- 32. We should bear in mind, credibility of testimony oral and circumstantial, depends considerably on a judicial evaluation of the totality, not isolated scrutiny. When dealing with the serious question of guilt or innocence of persons charged with crime, the following principles should be taken into consideration.
a) The onus of proving everything essential to the establishment of the charge against the accused lies on the prosecutor.
b) The evidence must be such asto exclude to a moral certainty every reasonable doubt of the guilt of the accused.
c) In matters of doubt it is safer to acquit than to condemn, for it is better that several guilty persons should escape than that one innocent person suffer.
d) There must be clear and unequivocal proof of the corpus delicit.
e) The hypothesis of delinquency should be consistent with all the facts proved.
- 33. Inspite of the presumption of truth attached to oral evidence under oath if the Court is not satisfied, the evidence inspite of oath is of no avail.
- 34. From the materials on record we find that soon after the occurrence the condemned-prisoner fled away and remained absconding during trial, and trial was held in absentia. Abscondence of an accused is an incriminating circumstances connecting him in the offence and conduct of a person in abscondence after commission of crime is an evidence to show that he is concerned in the offence (Vide PLD 1965 Lah. 656). Therefore, anything, which tends to explain his conduct and furnishes a motive other than a guilty conscience, will be relevant under the Evidence Act. Failure to explain reason for absconding after occurrence fovours prosecution (39 DLR 437). Abscondence of accused is a relevant fact. Unless accused explain his conduct, abscondence may indicate guilt of accused (33 DLR 274). Where accused absconded immediately after occurrence and remained out of reach of hand of law for more than years without showing any convincing reason for his absence, it would be an important factor going against absconder accused (AIR-1998 SC-107). Abscondence immediately after incident and till today is a strong incriminating circumstances while can be considered sufficient corroboration of his participation in commission of crime(11 BLT 155).
- 35. The credit to be given to the statement of a witness is a matter not regulated by rule of procedure, but depends upon his knowledge of fact to which he testifies his disinterestedness, his integrity and his veracity. Apportion of oral evidence depends on such variable in consistence which as a human nature can not be reduced as a set formula (40 DLR 58).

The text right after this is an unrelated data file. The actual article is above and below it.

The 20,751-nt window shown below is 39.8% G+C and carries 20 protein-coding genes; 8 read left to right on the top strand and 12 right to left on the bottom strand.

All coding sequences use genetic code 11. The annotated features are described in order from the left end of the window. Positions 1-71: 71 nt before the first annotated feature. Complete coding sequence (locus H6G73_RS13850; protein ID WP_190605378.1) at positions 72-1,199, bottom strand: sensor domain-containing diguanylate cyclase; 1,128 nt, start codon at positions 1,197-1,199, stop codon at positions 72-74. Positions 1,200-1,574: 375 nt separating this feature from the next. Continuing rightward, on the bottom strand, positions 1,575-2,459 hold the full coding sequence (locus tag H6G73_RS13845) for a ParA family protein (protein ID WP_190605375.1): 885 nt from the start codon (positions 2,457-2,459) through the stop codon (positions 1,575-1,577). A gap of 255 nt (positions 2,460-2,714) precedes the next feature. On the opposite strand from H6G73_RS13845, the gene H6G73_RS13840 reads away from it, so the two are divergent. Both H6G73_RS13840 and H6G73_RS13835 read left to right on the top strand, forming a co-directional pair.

- 36. The weight to be attached to the testimony of witness depends in a large measure upon various consideration some of which are in the face of it his evidence should be in consonance with probabilities and consistent with other evidence, and should generally so fit in with material details of the case for the prosecution as to carry conviction of truth to a prudent mind. In a word evidence of a witness is to be looked at from point of view of its credibility, it is quite unsafe to discard evidence of witness which otherwise appears reasonable and probable because of some suggestion against truthfulness of the witness.
- 37. Evidence of close relations of the victim cannot be discarded more particularly when close relations does not impair the same. Straightforward evidence given by witness who is related to deceased cannot be rejected on sole ground that they are interested in prosecution. Ordinarily close relation will be last person to screen real culprit and falsely implicate a person. So relationship far from being ground of criticism is often a sure guarantee of its truth (40 DLR 58).
- 38. Moreover, the impugned judgment and order of conviction and sentence in its entirety is well founded in the facts and circumstances of the case. So, the submissions advanced by the learned Counsel for the condemner prisoner are not the correct exposition of law. On the contrary the submissions advanced by the learned Counsel for the State prevails and appears to have a good deal of force.
- 39. In the light of discussions made above and the preponderant judicial views emerging out of the authorities refers to above we are of the view that the prosecution successfully proved the charge against the condemned prisoner beyond all reasonable doubt. Thus the reference having merit succeeds.
- 40. In the result:-
(a) The Death Reference no. 51 of 2006 is accepted. The judgment and order of conviction and sentence dated 13-06-2006 passed by learned Judge of Nari-O-Shishu Nirjatan Daman Tribunal, Faridpur, in Nari-O-Shishu Case no. 107 of 2005 is hereby maintained. The sentence of death imposed upon condemned prisoner stands confirmed. The authority concerned shall take appropriate measures to secure the arrest of condemned prisoner, and execute the sentence in terms of judgment passed in Nari-O-Shishu Case no. 107 of 2005 and in accordance with law.
The office is directed to send down the records at once.